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Sacha Baron Cohen settles with Palestinian he slandered as ‘terrorist’

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A good story. In making the movie “Bruno,” Sacha Baron Cohen maligned a Palestinian interview subject by describing him as a “terrorist.” The characterization was pure racism. The Palestinian sued Cohen and David Letterman, on whose show Cohen repeated the charge, and Cohen has folded.

He had claimed free speech– an absurd defense when libel and misrepresentation are at work. From Al Arabiya, thanks to Max:

A Christian and ‘a peace-loving person’ who lives near Bethlehem in the West Bank, Abu Aita has never been a part of the Al-Aqsa Martyrs’ Brigade or participated in any terrorist activity, according to his court complaint papers.

The Palestinian grocer said he agreed to the interview that appeared in ‘Bruno’ thinking that he will be discussing peace activism with a real journalist, the complaint further read…

On Thursday, Abu Aita’s lawyer Peter Drennan said “the case is settled to the mutual satisfaction” of everyone involved.

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132 Responses

  1. gingershot
    gingershot
    July 23, 2012, 12:51 pm

    Sacha Cohen has always struck me as a propaganda arm of Zionism and an expert of the ‘soft sells’ of Islamophobia and Zionism to America

    I hate the guy

    That said – Avigdor Lieberman is the Borat of the West Bank and his fellow settlers the villagers :) Tell me that ain’t true

    Glad to see Cohen get busted for his usual spiel and attempts to smear/humiliate Palestinians

    • seafoid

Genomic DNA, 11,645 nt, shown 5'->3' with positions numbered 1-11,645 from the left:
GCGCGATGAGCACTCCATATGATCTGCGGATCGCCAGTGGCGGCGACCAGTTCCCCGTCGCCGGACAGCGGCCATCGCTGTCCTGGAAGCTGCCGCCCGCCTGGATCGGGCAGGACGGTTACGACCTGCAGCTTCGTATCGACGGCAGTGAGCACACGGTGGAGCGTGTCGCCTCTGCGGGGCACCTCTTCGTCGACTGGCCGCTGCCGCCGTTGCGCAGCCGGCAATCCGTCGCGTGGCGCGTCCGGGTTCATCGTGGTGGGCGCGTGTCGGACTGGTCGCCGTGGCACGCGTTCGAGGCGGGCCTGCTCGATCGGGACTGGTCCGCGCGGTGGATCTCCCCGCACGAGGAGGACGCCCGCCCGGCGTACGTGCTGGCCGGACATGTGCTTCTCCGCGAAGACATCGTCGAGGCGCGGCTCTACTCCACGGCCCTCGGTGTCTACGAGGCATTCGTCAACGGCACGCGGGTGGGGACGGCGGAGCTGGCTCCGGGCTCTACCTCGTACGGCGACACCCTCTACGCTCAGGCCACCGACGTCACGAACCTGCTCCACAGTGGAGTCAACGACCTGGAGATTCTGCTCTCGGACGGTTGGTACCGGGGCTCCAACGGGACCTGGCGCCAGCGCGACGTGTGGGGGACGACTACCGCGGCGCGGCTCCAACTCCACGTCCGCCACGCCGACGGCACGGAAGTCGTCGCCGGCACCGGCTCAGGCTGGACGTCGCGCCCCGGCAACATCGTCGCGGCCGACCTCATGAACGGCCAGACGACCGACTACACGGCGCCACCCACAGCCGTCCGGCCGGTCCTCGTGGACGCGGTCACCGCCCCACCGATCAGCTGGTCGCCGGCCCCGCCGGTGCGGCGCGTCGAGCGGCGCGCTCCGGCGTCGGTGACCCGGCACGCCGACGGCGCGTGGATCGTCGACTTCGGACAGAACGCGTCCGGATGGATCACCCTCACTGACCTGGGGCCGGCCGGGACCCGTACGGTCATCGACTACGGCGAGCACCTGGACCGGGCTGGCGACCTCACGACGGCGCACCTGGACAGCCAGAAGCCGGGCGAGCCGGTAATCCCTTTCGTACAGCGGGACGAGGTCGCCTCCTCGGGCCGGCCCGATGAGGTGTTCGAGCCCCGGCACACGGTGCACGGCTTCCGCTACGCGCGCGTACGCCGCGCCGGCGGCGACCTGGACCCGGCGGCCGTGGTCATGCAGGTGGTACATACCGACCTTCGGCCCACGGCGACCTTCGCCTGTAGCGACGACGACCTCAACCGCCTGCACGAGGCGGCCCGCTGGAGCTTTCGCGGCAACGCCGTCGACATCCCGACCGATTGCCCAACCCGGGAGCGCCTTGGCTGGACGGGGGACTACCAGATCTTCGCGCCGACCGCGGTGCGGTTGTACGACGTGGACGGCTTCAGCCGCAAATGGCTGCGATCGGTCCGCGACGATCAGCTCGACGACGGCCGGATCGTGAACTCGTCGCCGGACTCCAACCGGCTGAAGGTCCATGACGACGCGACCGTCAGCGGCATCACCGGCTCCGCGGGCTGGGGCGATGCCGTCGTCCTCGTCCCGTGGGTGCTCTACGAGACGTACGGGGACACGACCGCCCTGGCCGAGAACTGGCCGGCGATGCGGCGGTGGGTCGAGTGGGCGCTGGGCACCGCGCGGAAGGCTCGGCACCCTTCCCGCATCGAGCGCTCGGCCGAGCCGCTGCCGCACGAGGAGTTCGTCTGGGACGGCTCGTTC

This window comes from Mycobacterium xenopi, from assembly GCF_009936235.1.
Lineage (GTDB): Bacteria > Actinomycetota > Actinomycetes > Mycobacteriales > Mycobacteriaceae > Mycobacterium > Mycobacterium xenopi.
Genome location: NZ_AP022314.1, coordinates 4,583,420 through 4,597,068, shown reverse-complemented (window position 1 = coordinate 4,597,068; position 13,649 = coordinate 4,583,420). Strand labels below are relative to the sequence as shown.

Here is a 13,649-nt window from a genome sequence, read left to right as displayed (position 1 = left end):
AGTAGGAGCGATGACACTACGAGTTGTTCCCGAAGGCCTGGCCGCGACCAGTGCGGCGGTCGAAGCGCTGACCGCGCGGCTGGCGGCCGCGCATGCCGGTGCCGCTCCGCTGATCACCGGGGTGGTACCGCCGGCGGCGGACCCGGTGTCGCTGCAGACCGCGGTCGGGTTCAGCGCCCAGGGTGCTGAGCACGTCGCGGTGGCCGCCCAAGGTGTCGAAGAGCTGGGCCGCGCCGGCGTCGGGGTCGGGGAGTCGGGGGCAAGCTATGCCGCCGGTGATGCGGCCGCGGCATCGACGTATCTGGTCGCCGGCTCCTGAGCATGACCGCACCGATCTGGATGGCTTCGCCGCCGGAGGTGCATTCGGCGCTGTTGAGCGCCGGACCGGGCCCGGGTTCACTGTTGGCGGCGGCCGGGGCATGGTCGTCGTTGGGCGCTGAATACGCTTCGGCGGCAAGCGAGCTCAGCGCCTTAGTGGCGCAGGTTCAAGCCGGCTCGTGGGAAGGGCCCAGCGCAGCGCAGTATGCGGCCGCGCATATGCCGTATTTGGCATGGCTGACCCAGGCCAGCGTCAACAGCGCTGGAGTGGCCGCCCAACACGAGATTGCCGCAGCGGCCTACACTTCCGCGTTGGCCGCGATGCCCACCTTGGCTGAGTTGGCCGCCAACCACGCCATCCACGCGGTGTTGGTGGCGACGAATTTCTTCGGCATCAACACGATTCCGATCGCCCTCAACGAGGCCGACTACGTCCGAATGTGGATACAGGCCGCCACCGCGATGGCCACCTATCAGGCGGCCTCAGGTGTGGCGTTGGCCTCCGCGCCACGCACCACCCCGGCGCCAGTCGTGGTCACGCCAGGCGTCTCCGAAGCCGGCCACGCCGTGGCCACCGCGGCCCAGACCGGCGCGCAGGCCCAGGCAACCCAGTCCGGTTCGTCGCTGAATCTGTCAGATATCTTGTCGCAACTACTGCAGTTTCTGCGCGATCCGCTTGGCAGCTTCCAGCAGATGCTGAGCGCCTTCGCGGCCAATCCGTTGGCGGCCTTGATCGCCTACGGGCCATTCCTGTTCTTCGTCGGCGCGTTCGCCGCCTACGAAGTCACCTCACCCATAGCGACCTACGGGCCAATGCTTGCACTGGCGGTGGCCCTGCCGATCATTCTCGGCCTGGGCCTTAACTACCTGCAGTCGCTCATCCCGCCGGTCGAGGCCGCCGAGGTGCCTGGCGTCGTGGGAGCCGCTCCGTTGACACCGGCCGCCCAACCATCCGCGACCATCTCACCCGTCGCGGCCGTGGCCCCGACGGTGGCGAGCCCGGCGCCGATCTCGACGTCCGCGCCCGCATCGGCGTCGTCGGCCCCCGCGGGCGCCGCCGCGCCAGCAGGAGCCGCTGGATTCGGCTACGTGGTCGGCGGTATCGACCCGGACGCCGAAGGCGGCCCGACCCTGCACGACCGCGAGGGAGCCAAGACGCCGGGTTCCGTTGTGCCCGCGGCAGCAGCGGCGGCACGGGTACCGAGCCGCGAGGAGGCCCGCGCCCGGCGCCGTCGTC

seafoid
      July 23, 2012, 3:28 pm

      I don’t like him either. He supports YESHA and after that it wouldn’t matter how funny he was. If he was funny. Taking the piss out of third world countries must be very intellectually demanding.

      sky news covers the story

      • lysias
        lysias
        July 25, 2012, 12:43 pm

        I borrowed Borat from Netflix, but I couldn’t watch more than the first half hour. I didn’t find it one bit funny.

    • LanceThruster
      LanceThruster
      July 23, 2012, 5:38 pm

      Ditto.

      The comic mandate to comfort the afflicted and afflict the comfortable means to punch “up”, not down.

      I’m surprised Kazhakistan (or whatever real country he belittled in his Borat movie) has not held his feet to the fire. I’ll think Cohen is a witty satirist when I see him direct the same barbs at Zionists and/or Israelis.

  2. Kathleen
    Kathleen
    July 23, 2012, 12:55 pm

    Cohens movies are filled with racist attitudes that cultivate Islamophobia.

  3. ColinWright
    ColinWright
    July 23, 2012, 1:21 pm

    The ‘free speech’ argument really was dreadful. It was libel. Pay up.

  4. quercus
    quercus
    July 23, 2012, 1:41 pm

    While I’ve never seen his films, I saw the first 5 minutes of “Borat” to convince me that Mr. Cohen is an essentially talentless individual, who makes himself into caricatures of human beings and whose “humor” consists of mocking different groups. I love good comedies, and some of my favorites, Some Like it Hot, Arsenic and Old Lace, The Odd Couple, present funny situations, and never mock, but then again, they were acted and written by talent, something as I’ve said, Mr. Cohen lacks.

    • MRW
      MRW
      July 23, 2012, 3:39 pm

      Agree. Add the rest of Neil Simon’s work too.

  5. Woody Tanaka
    Woody Tanaka
    July 23, 2012, 1:49 pm

    How anybody finds that racist, Cohen, funny is beyond me.

    • marc b.
      marc b.
      July 23, 2012, 2:43 pm